Nothing improves without practice

Central Sports celebrate retaining the TKR/TTCB T20 Festival crown after winning the final on May 4 at Queen’s Park Oval, Port of Spain. - DANIEL PRENTICE
Central Sports celebrate retaining the TKR/TTCB T20 Festival crown after winning the final on May 4 at Queen’s Park Oval, Port of Spain. - DANIEL PRENTICE

THE recent T20 cricket competition played at the Queen’s Park Oval was entertaining and attained a high standard at times, although it fell below par on other occasions. However, what was obvious was the players trying their best to give high-quality performances in all situations.

Much more competitive cricket in all formats is needed for particular reasons. For instance: the youngsters will have regular opportunities to play and assess their seniors; senior cricketers will learn how to read their younger colleagues in order to teach important lessons in playing the game, in this case the T20 format. Youth players will have a tremendous incentive to ask questions.

The pitches were perfect for batsmen which strengthens the resolve of the player as he takes his stance and feels sure of himself. His confidence level soars knowing he could play his strokes with an air of assurance. The boundaries are also shorter than for the longer cricket games which makes the scoring of runs and the making of centuries less difficult. The quickness of the outfield was also quite noticeable and might be because of the very dry season, plus the extremely hot weather conditions.

The improvement of the individual players would be significant by participating in more of this format where coaches can witness their players in action and pick up many lessons to impart to their charges. As long as they know that a good cricketer is always willing to learn and understand that he could never absorb knowledge completely as he travels on.

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I looked at these players involved on the Oval ground and realised, because it was so noticeable, how much cricket these players have to learn, yet it should not be difficult as they are naturally blessed with incredible ability that any coach would be happy to assist in their development. However, their greenness was visible in this tournament and the main element lacking for their development, is to play more cricket in this type of competition. Games they will have to train hard for, by ensuring lots of practice to be done by coaches who shouldn’t accept excuses of tiredness while bowling, batting and fielding or not turning up for practice, or being late for sessions. The basic ability is present but that alone does not make a cricketer.

A fielder has to learn to be sharp in the field and can only conquer that by practise. Notwithstanding that, he has to practise his fielding every day, to always be ready for any time a catch or a grounder comes his way. Throwing is a neglected art, nonetheless, a run out artist in the field causes indecision in batsmen at the wicket. This could create a loss of a wicket at an opportune time for the fielding team.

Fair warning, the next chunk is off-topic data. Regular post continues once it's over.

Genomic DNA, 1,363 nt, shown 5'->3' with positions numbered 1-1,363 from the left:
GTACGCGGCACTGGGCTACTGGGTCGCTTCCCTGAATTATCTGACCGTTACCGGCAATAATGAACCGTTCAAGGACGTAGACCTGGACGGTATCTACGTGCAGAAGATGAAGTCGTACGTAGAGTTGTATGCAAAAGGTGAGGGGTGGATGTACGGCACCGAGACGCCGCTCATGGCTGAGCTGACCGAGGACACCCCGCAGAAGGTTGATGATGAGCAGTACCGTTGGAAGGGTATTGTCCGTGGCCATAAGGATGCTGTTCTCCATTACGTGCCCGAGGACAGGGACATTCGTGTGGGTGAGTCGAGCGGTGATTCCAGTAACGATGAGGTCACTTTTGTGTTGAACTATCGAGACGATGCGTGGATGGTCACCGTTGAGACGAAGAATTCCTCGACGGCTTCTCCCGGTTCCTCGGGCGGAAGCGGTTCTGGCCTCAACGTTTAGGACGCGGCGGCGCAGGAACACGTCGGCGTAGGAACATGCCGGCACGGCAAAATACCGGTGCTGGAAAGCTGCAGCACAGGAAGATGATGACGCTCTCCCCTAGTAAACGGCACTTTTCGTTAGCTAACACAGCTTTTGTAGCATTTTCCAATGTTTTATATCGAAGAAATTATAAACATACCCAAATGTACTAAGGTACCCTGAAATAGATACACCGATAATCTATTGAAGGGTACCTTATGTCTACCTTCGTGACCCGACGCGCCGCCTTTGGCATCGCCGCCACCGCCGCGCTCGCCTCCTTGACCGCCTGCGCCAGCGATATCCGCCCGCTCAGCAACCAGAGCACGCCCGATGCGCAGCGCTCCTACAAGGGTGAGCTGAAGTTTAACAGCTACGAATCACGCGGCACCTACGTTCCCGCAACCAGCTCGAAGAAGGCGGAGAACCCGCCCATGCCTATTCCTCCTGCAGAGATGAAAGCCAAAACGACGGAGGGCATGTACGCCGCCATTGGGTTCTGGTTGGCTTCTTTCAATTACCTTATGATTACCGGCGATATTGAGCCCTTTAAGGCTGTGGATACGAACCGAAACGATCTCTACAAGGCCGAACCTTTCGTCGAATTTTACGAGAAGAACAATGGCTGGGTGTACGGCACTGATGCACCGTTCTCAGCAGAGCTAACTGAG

Nothing improves without practice. And the more it’s done the better. The bowler has it tough. He has to bowl on superb batting wickets. He only has four overs to ensure batsmen are tied down, and although there are strategies that can be employed, it is difficult when the rules state the number of fielders that you can place in particular positions of the field.

The historic Oval ground maintained a superb atmosphere though the crowds were miniscule. All that is needed now is more competitions of this kind every year and not just on a one-off basis.

The Central Sports team played some fine cricket and they always seemed aware of their plan and what was needed to carry it out. Together with Powergen-Penal and Queen’s Park Cricket Club, it made for a highly competitive tournament. At no time one could detect a clear-cut winner which suggested well-balanced teams.

The adjustment was a fine lesson for young cricketers, but there were too many bad habits that, when employed, made the appearance of the games a disrespect to the best traditions of the sport. For instance, batsmen standing their ground when given out and some senior players openly castigating cricketers on their team for errors. This was wrong!

Nevertheless, the approach of most of the cricketers were confident, determined and positive in their efforts, which is a bright sign for the future. However, I beg the authorities to do whatever is necessary to expand these tournaments. The nighttime has proven to be the best time and certainly, the crowds would improve. The thousand or two that were there were well entertained and after this exploratory year the popularity would improve. The cricketers need more cricket.

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